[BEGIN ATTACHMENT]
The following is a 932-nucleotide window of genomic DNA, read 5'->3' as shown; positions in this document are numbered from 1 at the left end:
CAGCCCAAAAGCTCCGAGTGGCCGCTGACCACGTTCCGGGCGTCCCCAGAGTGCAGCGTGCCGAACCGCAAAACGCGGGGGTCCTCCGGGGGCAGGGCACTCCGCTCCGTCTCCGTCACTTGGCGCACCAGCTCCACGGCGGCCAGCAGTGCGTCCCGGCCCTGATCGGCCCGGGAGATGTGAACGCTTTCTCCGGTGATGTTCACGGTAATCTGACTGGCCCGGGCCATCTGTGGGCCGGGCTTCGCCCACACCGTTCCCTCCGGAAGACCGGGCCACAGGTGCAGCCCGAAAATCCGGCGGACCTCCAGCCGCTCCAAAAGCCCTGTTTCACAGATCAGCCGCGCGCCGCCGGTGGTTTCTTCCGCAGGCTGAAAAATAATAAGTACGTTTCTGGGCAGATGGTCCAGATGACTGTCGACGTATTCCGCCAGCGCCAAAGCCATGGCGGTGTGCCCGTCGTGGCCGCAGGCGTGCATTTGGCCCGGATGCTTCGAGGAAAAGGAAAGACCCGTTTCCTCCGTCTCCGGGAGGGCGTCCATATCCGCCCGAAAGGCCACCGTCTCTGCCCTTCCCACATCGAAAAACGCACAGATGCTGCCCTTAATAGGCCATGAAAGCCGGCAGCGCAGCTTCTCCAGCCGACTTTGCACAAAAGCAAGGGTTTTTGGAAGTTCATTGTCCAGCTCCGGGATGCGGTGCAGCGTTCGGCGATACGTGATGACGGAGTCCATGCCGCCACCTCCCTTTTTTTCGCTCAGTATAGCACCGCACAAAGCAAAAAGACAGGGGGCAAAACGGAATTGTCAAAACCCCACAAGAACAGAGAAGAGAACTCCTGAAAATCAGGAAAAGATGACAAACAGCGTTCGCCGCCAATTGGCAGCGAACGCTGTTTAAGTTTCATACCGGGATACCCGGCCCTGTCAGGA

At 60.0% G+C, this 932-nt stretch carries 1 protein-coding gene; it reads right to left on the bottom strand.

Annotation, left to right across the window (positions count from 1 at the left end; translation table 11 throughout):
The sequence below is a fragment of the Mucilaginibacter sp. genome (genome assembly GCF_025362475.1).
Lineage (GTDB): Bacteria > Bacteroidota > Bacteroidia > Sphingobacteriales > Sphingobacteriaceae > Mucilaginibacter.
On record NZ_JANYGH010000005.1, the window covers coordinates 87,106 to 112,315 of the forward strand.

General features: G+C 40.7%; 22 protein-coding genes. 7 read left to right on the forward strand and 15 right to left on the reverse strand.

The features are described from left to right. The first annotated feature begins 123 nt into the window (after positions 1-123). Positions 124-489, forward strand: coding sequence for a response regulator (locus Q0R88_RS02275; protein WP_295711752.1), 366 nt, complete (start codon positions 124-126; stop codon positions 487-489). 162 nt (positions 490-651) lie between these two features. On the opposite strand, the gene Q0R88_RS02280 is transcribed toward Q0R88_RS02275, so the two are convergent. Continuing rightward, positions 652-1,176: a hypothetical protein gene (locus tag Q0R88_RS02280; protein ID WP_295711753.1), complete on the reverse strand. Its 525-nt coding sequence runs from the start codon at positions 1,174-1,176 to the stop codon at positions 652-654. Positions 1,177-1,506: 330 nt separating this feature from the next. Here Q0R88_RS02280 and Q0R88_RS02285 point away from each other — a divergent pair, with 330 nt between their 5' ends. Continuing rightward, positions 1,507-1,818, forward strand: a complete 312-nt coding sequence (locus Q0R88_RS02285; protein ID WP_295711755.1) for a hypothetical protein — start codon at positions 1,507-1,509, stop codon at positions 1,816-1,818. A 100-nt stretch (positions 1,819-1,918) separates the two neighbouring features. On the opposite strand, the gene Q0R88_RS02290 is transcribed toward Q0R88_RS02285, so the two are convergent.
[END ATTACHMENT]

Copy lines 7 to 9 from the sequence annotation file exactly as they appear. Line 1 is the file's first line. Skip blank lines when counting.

On record NZ_JANYGH010000005.1, the window covers coordinates 87,106 to 112,315 of the forward strand.

General features: G+C 40.7%; 22 protein-coding genes. 7 read left to right on the forward strand and 15 right to left on the reverse strand.

The features are described from left to right. The first annotated feature begins 123 nt into the window (after positions 1-123). Positions 124-489, forward strand: coding sequence for a response regulator (locus Q0R88_RS02275; protein WP_295711752.1), 366 nt, complete (start codon positions 124-126; stop codon positions 487-489). 162 nt (positions 490-651) lie between these two features. On the opposite strand, the gene Q0R88_RS02280 is transcribed toward Q0R88_RS02275, so the two are convergent. Continuing rightward, positions 652-1,176: a hypothetical protein gene (locus tag Q0R88_RS02280; protein ID WP_295711753.1), complete on the reverse strand. Its 525-nt coding sequence runs from the start codon at positions 1,174-1,176 to the stop codon at positions 652-654. Positions 1,177-1,506: 330 nt separating this feature from the next. Here Q0R88_RS02280 and Q0R88_RS02285 point away from each other — a divergent pair, with 330 nt between their 5' ends. Continuing rightward, positions 1,507-1,818, forward strand: a complete 312-nt coding sequence (locus Q0R88_RS02285; protein ID WP_295711755.1) for a hypothetical protein — start codon at positions 1,507-1,509, stop codon at positions 1,816-1,818. A 100-nt stretch (positions 1,819-1,918) separates the two neighbouring features. On the opposite strand, the gene Q0R88_RS02290 is transcribed toward Q0R88_RS02285, so the two are convergent.